Claim the maximum CCA (business and property) in order to reduce the tax liability. No CCA should be claimed against the personal residence. Ignore GST/HST on sales and expenses.
Ms. Smith has been working for her employer for over a decade. The table below summarizes the information from her T4 slip.
In addition to working a standard 9 a.m.-5 p.m. job, Ms. Smith had an innovative idea and a couple of years ago she started her own business. The details you will need to complete her T1 Return are below:
- The unincorporated business earns $6,000 per month.
- Smith operates an unincorporated business out of her personal residence and the entire basement is dedicated to the business on nights and weekends. The house has three levels, including the basement. No other part of the house is used to earn income. Ms. Smith regularly meets clients there to discuss future sales.
- To furnish the home office, Ms. Smith spent $5,000 on office furniture on January 1, 2018. Ms. Smith was getting tired of the dated bathroom on the top floor of the house and decided to renovate it for a cost of $25,000.
- The monthly heating and utility bills are $120 and $150, respectively.
- Smith pays her mortgage twice a month (24 times a year) and the payments are $750. The outstanding mortgage balance on January 1, 2018 was $233,000 and on December 31, 2018 it was $219,500.
- The property tax bills were paid on time, directly to the city and the cost was $4,000 (the property tax amounts were not rolled into the mortgage).
- On January 1, 2018, she purchased a brand-new computer for $1,500 and bought new software (not the operating system software) at the same time for $1,000.
- Smith pays $45 per month for online local advertising.
- In order to drum up business, Ms. Smith purchased seasons tickets for both the Senators and the Redblacks.
- The cost for the Senators tickets (2) for $1,500 each. Ms. Smith will take a client to every hockey game; she has not missed a game in over five years.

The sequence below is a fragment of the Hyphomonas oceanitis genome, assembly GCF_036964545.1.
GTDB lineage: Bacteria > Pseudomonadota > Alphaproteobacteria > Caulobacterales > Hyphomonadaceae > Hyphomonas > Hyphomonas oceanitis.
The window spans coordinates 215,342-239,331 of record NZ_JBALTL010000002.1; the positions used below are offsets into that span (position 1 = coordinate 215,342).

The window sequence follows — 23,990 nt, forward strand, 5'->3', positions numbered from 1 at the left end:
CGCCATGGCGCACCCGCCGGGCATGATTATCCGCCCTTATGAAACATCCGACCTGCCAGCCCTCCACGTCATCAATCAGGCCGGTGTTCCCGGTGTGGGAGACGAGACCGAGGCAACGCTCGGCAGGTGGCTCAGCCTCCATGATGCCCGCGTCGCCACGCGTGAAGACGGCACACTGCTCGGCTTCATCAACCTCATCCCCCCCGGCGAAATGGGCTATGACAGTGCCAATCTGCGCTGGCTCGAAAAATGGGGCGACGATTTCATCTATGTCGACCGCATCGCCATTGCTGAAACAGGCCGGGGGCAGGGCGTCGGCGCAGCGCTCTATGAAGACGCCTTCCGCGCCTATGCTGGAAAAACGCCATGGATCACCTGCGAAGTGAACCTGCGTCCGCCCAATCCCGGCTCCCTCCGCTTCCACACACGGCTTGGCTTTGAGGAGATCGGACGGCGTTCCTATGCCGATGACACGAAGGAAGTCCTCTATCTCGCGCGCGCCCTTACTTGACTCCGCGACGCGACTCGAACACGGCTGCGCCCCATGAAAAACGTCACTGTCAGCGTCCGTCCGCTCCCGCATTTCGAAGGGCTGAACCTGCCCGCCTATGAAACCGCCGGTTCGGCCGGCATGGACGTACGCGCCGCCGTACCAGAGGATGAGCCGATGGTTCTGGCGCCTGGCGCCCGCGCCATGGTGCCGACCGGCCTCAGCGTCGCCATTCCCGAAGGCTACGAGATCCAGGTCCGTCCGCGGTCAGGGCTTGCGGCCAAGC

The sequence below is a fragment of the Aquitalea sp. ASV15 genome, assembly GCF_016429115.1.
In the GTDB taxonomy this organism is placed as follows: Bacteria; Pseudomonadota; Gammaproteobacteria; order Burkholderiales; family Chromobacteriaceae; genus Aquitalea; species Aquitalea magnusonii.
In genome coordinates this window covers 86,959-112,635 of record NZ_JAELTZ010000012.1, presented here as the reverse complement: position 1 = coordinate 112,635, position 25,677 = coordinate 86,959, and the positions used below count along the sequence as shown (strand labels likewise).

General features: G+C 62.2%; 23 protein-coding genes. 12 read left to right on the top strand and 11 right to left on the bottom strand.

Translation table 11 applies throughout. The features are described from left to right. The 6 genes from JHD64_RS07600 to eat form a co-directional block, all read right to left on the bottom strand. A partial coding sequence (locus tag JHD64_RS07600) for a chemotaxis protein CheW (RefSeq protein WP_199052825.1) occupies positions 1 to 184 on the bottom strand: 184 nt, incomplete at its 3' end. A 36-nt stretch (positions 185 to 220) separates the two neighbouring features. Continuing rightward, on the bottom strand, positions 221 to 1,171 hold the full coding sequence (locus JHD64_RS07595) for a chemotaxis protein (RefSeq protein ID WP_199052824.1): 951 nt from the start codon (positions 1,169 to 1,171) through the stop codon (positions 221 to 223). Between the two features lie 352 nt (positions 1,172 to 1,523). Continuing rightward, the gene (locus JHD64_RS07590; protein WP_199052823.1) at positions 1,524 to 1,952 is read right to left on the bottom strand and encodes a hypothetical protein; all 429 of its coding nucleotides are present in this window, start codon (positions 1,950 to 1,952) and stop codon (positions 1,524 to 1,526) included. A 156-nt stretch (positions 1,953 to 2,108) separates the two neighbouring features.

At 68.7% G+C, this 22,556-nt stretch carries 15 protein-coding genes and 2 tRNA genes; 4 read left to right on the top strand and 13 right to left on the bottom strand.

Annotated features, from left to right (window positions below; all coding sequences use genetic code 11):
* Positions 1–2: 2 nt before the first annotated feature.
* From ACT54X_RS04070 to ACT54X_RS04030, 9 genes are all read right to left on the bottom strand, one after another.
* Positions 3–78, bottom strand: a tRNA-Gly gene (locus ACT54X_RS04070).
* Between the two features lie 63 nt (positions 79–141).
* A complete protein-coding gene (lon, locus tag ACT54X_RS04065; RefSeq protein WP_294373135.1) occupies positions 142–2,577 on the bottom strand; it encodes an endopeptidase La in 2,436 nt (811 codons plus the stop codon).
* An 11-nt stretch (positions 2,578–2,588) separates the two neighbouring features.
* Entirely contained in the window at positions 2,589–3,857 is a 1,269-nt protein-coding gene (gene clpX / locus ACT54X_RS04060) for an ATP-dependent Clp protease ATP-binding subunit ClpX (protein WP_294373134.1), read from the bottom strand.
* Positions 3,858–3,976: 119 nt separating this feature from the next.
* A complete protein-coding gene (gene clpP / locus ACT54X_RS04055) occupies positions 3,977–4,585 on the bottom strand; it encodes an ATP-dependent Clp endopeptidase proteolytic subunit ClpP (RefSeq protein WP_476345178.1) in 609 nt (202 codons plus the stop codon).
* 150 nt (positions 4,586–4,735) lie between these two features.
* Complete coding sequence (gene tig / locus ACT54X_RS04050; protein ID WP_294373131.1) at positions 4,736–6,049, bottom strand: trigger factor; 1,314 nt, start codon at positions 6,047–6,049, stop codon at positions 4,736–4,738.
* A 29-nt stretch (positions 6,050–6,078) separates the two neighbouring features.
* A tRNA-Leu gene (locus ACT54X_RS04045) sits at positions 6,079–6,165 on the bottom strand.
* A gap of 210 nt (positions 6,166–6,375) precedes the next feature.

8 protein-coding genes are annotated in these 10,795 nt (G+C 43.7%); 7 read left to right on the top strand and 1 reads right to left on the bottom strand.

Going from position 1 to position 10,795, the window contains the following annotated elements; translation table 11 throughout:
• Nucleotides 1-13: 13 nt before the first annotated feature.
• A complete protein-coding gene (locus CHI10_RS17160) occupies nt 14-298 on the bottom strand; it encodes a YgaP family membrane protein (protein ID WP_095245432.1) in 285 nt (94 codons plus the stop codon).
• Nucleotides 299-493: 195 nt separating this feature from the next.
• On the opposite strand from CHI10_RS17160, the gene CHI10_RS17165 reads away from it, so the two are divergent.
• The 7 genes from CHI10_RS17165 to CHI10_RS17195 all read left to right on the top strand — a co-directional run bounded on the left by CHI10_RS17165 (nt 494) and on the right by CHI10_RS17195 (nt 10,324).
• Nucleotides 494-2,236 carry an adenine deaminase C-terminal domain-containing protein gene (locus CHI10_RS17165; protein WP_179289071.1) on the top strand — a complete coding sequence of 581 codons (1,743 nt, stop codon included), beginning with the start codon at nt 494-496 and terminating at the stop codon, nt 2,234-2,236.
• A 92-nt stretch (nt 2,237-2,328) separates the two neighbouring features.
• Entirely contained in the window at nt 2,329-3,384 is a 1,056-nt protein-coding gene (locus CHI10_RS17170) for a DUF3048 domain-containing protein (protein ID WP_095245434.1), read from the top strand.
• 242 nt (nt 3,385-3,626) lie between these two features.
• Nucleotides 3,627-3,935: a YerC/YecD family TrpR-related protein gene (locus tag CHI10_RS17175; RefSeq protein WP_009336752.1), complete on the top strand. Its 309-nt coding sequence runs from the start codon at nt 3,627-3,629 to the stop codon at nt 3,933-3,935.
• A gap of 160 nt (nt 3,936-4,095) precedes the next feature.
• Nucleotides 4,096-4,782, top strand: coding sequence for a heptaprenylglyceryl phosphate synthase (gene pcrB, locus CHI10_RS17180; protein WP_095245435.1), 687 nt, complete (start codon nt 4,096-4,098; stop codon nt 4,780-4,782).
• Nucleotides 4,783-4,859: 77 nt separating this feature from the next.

- The cost for the Redblacks tickets (4) for $350 each. The same goes for the Redblacks, she hasn’t missed a game either and it’s a family tradition for her, her spouse and their two nieces to attend the games together.
- Due to environmental reasons, Ms. Smith does not own a car, so she rides her bike whenever she needs to meet a client or a supplier.
- During the 2018 taxation year, Ms. Smith purchased $32,000 worth of items for resale in her business.
- Her brother is always helping out with the business; however, he has never received any kind of renumeration for the assistance he has provided.
- Smith has a business bank account and the monthly banking fees associated with this account are $5 a month.
- In March of 2018, one of Ms. Smith’s best customers went bankrupt and was unable to pay for the purchased she made and received in December 2017 (accrual method of accounting is being used by Ms. Smith). In 2017, the customer purchased $3,500 in goods.
- Smith pays $75 a month for a storage locker that she has had for over 3 years. Everything in the storage locker was bequeathed to her from her great uncle. She has no use for the items, but she can’t seem to let them go.
- A couple of years ago, Ms. Smith received an inheritance and she decided to use that money to purchase two condominium units in the same development. Both units are finalized on January 2, 2018 and they were both rented out for the entirety of the 2018 taxation year.
- Condo 1 had a purchase price of $250,000 and is rented out for $825 a month. The monthly condo fees are $60, and Ms. Smith paid in total $4,200 in mortgage interest. The property taxes were $2,500, and the insurance for the unit was $400. The tenant that rented out this property all year told Ms. Smith that she hated the colour of the carpet in the bedrooms. In order to keep the tenant happy, Ms. Smith paid to get the carpet replaced for $1,350.
- Condo 2 had a purchase price of $550,000 and is rented out for $2,250 a month. The monthly condo fees are $140, and Ms. Smith paid in total $17,800 in mortgage interest. The property taxes are $5,500, and the insurance for the unit was $800. This is the bigger of the two units and Ms. Smith decided that she would buy a freezer for $1,000 for the tenants as the freezer that came with the fridge was too small for a family of four.
- In 2017, Ms. Smith received a hot stock tip from a friend regarding a brand-new industry and she decided to buy 10,000 shares at $2.50 each. The investment did not turn out so well and on December 30th, 2018, Ms. Smith decided to sell all the shares at $0.75. She was devasted when she had to sell them, but she was scared that the share price would have dropped even lower.
- In 2018, Ms. Smith received another hot stock tip from an article she read online. On March 1st, 2018, she bought 500 shares at $35 each. Due to the financial instability she decided to also sell all of these shares on December 30, 2018 for $38.50 each. Ms. Smith has sworn off self-directed investments due to the stress they both caused her over the past 18 months.
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